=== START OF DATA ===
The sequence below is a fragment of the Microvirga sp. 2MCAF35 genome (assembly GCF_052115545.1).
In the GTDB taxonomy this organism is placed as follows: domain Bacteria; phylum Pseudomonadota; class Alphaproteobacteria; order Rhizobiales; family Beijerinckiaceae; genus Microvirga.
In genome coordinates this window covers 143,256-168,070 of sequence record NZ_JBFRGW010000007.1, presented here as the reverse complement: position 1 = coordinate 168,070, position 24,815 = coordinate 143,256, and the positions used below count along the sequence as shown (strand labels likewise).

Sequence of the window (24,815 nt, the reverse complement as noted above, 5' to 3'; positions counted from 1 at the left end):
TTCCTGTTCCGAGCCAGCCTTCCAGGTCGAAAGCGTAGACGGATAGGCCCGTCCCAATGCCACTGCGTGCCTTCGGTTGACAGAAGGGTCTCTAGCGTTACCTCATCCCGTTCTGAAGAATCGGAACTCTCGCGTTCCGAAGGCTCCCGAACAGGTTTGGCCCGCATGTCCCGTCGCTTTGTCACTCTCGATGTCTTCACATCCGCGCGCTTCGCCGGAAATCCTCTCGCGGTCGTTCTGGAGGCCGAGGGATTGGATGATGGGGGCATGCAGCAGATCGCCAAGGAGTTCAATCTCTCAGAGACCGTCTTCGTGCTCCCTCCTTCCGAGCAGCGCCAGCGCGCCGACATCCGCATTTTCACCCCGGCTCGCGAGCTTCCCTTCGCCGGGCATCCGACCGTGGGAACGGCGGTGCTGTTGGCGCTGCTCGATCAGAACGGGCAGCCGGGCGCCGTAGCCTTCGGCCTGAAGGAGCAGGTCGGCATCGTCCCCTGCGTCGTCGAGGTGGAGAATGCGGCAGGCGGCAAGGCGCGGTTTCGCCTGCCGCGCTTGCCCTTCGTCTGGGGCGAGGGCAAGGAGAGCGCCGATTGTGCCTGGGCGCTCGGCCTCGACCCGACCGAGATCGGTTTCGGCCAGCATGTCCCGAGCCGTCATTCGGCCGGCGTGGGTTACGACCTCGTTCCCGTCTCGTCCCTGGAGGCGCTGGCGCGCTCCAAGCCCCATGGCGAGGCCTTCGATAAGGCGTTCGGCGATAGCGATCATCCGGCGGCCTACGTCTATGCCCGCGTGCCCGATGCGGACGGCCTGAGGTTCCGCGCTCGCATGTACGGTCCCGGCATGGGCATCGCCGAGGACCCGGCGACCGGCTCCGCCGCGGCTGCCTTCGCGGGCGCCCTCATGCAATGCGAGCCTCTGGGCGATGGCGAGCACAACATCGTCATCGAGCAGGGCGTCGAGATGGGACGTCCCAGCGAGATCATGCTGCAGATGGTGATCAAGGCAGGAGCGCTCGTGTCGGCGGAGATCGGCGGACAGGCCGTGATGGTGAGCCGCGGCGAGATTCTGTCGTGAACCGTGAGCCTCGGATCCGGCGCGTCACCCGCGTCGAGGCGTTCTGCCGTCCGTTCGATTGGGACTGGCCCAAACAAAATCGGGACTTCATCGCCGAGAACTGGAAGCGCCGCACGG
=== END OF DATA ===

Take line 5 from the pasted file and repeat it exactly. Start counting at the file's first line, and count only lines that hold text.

TTCCTGTTCCGAGCCAGCCTTCCAGGTCGAAAGCGTAGACGGATAGGCCCGTCCCAATGCCACTGCGTGCCTTCGGTTGACAGAAGGGTCTCTAGCGTTACCTCATCCCGTTCTGAAGAATCGGAACTCTCGCGTTCCGAAGGCTCCCGAACAGGTTTGGCCCGCATGTCCCGTCGCTTTGTCACTCTCGATGTCTTCACATCCGCGCGCTTCGCCGGAAATCCTCTCGCGGTCGTTCTGGAGGCCGAGGGATTGGATGATGGGGGCATGCAGCAGATCGCCAAGGAGTTCAATCTCTCAGAGACCGTCTTCGTGCTCCCTCCTTCCGAGCAGCGCCAGCGCGCCGACATCCGCATTTTCACCCCGGCTCGCGAGCTTCCCTTCGCCGGGCATCCGACCGTGGGAACGGCGGTGCTGTTGGCGCTGCTCGATCAGAACGGGCAGCCGGGCGCCGTAGCCTTCGGCCTGAAGGAGCAGGTCGGCATCGTCCCCTGCGTCGTCGAGGTGGAGAATGCGGCAGGCGGCAAGGCGCGGTTTCGCCTGCCGCGCTTGCCCTTCGTCTGGGGCGAGGGCAAGGAGAGCGCCGATTGTGCCTGGGCGCTCGGCCTCGACCCGACCGAGATCGGTTTCGGCCAGCATGTCCCGAGCCGTCATTCGGCCGGCGTGGGTTACGACCTCGTTCCCGTCTCGTCCCTGGAGGCGCTGGCGCGCTCCAAGCCCCATGGCGAGGCCTTCGATAAGGCGTTCGGCGATAGCGATCATCCGGCGGCCTACGTCTATGCCCGCGTGCCCGATGCGGACGGCCTGAGGTTCCGCGCTCGCATGTACGGTCCCGGCATGGGCATCGCCGAGGACCCGGCGACCGGCTCCGCCGCGGCTGCCTTCGCGGGCGCCCTCATGCAATGCGAGCCTCTGGGCGATGGCGAGCACAACATCGTCATCGAGCAGGGCGTCGAGATGGGACGTCCCAGCGAGATCATGCTGCAGATGGTGATCAAGGCAGGAGCGCTCGTGTCGGCGGAGATCGGCGGACAGGCCGTGATGGTGAGCCGCGGCGAGATTCTGTCGTGAACCGTGAGCCTCGGATCCGGCGCGTCACCCGCGTCGAGGCGTTCTGCCGTCCGTTCGATTGGGACTGGCCCAAACAAAATCGGGACTTCATCGCCGAGAACTGGAAGCGCCGCACGG